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Examples of Objectives
Now that we understand that objectives are the measurable layers we add to our goals to make them come to life, let’s take a few of our goal examples from above and add in objectives and a strategy.
Goal #1: Grow our Social Media Presence
For work goals, it’s possible that your boss will provide everyone from the organization with the same set of goals, then each division of the company will set clear objectives on how they can contribute to accomplishing the overall goal.
If you provide your marketing team will the goal to “grow our social media presence,” they’ll be left without much direction on how to actually accomplish it. We can make this goal S.M.A.R.T. by adding specific objectives that will help us not only understand the goal better by defining the term “grow,” but will also give us a specific strategy on how to achieve what we want.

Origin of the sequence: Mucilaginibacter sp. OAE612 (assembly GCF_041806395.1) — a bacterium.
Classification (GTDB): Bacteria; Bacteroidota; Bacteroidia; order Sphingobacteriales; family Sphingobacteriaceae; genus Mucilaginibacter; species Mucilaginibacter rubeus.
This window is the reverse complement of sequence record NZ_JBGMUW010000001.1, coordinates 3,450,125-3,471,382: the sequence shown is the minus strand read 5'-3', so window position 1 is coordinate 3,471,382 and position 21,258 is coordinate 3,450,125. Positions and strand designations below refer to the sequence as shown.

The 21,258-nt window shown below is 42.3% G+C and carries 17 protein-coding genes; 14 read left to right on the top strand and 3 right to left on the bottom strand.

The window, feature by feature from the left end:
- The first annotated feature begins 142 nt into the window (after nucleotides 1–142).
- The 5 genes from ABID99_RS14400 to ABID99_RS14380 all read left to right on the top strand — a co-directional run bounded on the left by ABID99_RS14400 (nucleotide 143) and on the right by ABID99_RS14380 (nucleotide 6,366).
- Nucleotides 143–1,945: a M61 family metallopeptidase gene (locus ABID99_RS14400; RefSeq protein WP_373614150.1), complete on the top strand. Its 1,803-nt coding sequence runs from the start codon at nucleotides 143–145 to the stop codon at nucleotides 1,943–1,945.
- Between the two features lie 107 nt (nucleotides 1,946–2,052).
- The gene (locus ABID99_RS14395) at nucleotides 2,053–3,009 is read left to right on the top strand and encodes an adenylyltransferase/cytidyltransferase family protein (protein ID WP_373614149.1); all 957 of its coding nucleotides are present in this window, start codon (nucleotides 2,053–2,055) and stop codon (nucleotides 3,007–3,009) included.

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For example, our objectives could be:
- Increase our overall impressions on Instagram by 30% and engagement by 10% by the end of Q2.
- This result will come from publishing Instagram Stories 4x a week, in addition to maintaining the publishing plan we already have in motion. These stories will include a variety of audience engagement tools, like polls, quizzes, links to read more, etc.
- We’ll also launch 3 more highly-targeted ads to new demographics to reach a wider audience.
Goal #2: Maintain My Scholarship
This is a common goal for many college students that can result in a lot of anxiety for many struggling to keep up with the added workload and extra social pressures. By adding in objectives to make this goal S.M.A.R.T, you’ll get more guidance as to exactly what you need to do to stay on track and feel more confident that you can smash this goal.